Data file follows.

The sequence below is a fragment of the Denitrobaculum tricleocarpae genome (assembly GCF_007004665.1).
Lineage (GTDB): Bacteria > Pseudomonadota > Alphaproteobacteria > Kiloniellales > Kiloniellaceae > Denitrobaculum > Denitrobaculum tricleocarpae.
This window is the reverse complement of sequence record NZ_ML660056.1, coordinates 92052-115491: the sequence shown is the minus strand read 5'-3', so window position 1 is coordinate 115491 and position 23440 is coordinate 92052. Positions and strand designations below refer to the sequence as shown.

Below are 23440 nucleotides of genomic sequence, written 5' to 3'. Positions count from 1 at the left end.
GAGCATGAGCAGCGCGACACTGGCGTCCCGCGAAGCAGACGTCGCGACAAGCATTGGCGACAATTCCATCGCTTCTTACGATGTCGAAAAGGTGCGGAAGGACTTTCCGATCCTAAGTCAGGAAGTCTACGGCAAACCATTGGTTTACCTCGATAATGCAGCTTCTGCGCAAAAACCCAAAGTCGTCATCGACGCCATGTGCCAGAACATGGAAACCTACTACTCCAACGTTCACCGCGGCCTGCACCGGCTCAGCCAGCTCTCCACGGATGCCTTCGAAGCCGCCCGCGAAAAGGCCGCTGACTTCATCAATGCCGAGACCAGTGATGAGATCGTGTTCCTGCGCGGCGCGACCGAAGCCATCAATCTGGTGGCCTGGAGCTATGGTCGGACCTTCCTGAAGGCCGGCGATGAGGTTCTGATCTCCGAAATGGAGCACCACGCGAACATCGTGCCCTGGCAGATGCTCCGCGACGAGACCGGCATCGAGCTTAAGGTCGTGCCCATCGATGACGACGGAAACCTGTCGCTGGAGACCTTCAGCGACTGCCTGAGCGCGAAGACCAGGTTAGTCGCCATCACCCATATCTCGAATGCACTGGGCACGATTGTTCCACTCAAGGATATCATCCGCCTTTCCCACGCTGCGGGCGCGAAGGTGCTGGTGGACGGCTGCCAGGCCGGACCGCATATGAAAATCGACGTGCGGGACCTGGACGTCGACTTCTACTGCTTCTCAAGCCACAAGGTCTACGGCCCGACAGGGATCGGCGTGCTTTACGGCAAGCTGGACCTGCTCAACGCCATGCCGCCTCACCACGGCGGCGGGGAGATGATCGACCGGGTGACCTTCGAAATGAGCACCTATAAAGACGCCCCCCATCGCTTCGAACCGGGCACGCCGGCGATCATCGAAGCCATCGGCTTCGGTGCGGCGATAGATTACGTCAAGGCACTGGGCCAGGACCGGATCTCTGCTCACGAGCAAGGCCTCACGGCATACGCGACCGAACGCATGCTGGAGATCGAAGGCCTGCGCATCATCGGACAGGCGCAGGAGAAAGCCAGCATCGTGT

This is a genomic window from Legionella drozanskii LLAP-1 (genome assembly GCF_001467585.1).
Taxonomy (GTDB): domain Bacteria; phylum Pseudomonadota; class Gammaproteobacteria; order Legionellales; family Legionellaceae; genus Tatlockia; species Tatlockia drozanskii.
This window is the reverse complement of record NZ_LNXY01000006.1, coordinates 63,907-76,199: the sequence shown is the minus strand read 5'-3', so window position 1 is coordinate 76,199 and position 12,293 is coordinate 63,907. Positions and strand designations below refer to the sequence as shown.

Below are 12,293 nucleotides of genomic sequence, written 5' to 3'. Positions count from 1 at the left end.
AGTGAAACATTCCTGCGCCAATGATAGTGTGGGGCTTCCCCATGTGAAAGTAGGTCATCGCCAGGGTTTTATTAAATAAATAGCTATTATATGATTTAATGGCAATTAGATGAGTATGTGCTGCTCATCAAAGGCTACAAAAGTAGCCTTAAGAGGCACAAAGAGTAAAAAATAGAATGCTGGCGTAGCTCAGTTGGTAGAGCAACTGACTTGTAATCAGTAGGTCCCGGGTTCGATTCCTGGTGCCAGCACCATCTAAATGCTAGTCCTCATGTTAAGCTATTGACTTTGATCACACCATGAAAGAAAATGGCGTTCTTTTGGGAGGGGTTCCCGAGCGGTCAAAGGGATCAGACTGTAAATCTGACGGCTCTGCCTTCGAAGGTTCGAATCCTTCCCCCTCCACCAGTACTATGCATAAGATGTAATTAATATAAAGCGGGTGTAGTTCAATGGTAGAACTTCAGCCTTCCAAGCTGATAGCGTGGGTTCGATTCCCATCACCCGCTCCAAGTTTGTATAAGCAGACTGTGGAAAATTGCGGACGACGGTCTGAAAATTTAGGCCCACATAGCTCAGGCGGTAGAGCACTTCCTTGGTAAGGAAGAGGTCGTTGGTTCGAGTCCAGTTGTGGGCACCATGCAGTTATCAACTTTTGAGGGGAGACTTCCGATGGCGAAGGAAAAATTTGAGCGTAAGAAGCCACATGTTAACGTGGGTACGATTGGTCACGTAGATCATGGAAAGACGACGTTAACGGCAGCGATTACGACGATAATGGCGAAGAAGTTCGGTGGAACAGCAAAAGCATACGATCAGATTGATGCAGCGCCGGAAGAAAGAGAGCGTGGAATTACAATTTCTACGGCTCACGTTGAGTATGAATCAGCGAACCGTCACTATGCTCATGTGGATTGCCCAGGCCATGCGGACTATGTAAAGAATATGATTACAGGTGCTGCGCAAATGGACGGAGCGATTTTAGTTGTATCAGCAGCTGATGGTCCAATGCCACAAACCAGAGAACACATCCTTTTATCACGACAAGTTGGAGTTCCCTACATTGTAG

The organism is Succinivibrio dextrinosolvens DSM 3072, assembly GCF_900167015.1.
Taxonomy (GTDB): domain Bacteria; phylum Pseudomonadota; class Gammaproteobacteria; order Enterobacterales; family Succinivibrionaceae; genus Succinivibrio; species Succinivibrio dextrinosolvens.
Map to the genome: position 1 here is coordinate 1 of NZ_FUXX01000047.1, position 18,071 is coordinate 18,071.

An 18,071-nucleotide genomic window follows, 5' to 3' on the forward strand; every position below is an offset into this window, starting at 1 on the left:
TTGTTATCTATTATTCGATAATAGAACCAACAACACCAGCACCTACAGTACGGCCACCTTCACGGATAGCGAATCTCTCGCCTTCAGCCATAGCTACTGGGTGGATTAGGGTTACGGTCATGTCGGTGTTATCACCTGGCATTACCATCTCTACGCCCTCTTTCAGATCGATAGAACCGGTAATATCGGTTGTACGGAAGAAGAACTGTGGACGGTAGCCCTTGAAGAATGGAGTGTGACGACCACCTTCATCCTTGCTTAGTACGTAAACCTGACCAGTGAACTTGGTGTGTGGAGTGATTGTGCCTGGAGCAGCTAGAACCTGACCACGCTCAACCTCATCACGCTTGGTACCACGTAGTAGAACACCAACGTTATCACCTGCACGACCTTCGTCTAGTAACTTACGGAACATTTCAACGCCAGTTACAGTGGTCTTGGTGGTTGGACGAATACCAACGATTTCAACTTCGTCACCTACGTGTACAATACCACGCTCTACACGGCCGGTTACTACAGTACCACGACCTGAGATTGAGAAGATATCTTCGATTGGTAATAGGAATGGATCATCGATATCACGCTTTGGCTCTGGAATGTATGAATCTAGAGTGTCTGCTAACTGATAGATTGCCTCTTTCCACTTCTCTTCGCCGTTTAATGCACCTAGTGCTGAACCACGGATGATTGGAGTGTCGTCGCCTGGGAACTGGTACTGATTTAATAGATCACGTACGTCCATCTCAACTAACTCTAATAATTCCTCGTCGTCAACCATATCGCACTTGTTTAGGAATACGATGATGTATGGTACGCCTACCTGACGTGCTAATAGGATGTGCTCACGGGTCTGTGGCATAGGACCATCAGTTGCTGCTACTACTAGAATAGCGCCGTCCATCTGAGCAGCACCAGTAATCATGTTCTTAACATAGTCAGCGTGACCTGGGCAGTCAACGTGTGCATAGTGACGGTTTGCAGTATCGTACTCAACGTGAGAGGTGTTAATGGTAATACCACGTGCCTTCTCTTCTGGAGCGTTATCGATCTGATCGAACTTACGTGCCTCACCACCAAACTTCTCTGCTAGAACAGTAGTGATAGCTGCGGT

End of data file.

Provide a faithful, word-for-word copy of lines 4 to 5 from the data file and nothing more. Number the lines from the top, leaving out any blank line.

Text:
Below are 23440 nucleotides of genomic sequence, written 5' to 3'. Positions count from 1 at the left end.
GAGCATGAGCAGCGCGACACTGGCGTCCCGCGAAGCAGACGTCGCGACAAGCATTGGCGACAATTCCATCGCTTCTTACGATGTCGAAAAGGTGCGGAAGGACTTTCCGATCCTAAGTCAGGAAGTCTACGGCAAACCATTGGTTTACCTCGATAATGCAGCTTCTGCGCAAAAACCCAAAGTCGTCATCGACGCCATGTGCCAGAACATGGAAACCTACTACTCCAACGTTCACCGCGGCCTGCACCGGCTCAGCCAGCTCTCCACGGATGCCTTCGAAGCCGCCCGCGAAAAGGCCGCTGACTTCATCAATGCCGAGACCAGTGATGAGATCGTGTTCCTGCGCGGCGCGACCGAAGCCATCAATCTGGTGGCCTGGAGCTATGGTCGGACCTTCCTGAAGGCCGGCGATGAGGTTCTGATCTCCGAAATGGAGCACCACGCGAACATCGTGCCCTGGCAGATGCTCCGCGACGAGACCGGCATCGAGCTTAAGGTCGTGCCCATCGATGACGACGGAAACCTGTCGCTGGAGACCTTCAGCGACTGCCTGAGCGCGAAGACCAGGTTAGTCGCCATCACCCATATCTCGAATGCACTGGGCACGATTGTTCCACTCAAGGATATCATCCGCCTTTCCCACGCTGCGGGCGCGAAGGTGCTGGTGGACGGCTGCCAGGCCGGACCGCATATGAAAATCGACGTGCGGGACCTGGACGTCGACTTCTACTGCTTCTCAAGCCACAAGGTCTACGGCCCGACAGGGATCGGCGTGCTTTACGGCAAGCTGGACCTGCTCAACGCCATGCCGCCTCACCACGGCGGCGGGGAGATGATCGACCGGGTGACCTTCGAAATGAGCACCTATAAAGACGCCCCCCATCGCTTCGAACCGGGCACGCCGGCGATCATCGAAGCCATCGGCTTCGGTGCGGCGATAGATTACGTCAAGGCACTGGGCCAGGACCGGATCTCTGCTCACGAGCAAGGCCTCACGGCATACGCGACCGAACGCATGCTGGAGATCGAAGGCCTGCGCATCATCGGACAGGCGCAGGAGAAAGCCAGCATCGTGT